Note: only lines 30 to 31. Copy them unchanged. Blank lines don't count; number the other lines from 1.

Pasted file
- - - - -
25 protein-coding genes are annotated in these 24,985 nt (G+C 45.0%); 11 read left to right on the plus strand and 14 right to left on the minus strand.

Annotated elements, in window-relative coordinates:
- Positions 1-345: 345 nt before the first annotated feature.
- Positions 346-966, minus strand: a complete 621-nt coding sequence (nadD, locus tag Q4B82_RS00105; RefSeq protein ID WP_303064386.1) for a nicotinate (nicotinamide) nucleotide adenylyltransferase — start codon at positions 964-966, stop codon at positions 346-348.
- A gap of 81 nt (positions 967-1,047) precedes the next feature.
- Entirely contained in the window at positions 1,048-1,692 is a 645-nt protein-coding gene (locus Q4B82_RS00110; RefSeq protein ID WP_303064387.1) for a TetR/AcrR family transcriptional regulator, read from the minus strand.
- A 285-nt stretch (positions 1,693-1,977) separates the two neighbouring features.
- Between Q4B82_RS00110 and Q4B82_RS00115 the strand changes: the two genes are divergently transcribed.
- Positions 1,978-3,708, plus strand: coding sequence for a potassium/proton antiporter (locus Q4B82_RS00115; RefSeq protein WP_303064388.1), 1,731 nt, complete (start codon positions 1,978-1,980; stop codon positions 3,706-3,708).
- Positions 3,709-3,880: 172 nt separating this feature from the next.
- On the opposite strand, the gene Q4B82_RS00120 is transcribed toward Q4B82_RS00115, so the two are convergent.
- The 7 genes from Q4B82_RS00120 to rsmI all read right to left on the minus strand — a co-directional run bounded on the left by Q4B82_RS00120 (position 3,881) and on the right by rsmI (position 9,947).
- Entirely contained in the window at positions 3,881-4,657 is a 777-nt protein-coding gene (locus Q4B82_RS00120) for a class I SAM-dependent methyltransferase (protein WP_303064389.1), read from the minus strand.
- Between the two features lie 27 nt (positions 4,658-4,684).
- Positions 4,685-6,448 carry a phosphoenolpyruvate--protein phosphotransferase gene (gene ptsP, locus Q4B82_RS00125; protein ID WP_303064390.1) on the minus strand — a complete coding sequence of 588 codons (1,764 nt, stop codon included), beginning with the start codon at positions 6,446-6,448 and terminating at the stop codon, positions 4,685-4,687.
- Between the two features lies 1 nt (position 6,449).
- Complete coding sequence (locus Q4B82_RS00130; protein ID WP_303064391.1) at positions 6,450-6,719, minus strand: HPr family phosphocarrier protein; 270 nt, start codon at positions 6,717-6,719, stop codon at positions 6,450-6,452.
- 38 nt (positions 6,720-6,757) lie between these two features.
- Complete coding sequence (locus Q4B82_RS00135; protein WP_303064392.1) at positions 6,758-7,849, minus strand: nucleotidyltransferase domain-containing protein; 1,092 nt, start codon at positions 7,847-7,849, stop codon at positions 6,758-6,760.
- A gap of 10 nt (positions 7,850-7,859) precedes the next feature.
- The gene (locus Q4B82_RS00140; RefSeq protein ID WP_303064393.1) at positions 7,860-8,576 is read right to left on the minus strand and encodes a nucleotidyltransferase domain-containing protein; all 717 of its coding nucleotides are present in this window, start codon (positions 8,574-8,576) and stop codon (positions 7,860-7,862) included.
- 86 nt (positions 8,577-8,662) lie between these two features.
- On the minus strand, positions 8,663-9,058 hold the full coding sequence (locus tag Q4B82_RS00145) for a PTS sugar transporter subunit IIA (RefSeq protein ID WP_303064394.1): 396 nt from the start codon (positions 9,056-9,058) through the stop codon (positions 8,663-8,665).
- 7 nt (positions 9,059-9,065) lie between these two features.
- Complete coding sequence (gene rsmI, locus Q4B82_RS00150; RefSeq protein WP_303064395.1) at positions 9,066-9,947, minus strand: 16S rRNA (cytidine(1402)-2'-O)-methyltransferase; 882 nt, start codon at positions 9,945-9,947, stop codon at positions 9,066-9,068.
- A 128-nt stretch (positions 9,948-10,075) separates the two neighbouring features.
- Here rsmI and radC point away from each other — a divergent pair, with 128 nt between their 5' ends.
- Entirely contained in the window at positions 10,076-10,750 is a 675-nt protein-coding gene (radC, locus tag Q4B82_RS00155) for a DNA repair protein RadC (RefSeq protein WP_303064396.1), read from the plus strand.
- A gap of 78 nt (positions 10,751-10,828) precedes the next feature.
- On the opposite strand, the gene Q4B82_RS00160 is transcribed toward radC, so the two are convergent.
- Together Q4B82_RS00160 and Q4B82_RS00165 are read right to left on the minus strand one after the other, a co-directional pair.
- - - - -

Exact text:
- On the opposite strand, the gene Q4B82_RS00160 is transcribed toward radC, so the two are convergent.
- Together Q4B82_RS00160 and Q4B82_RS00165 are read right to left on the minus strand one after the other, a co-directional pair.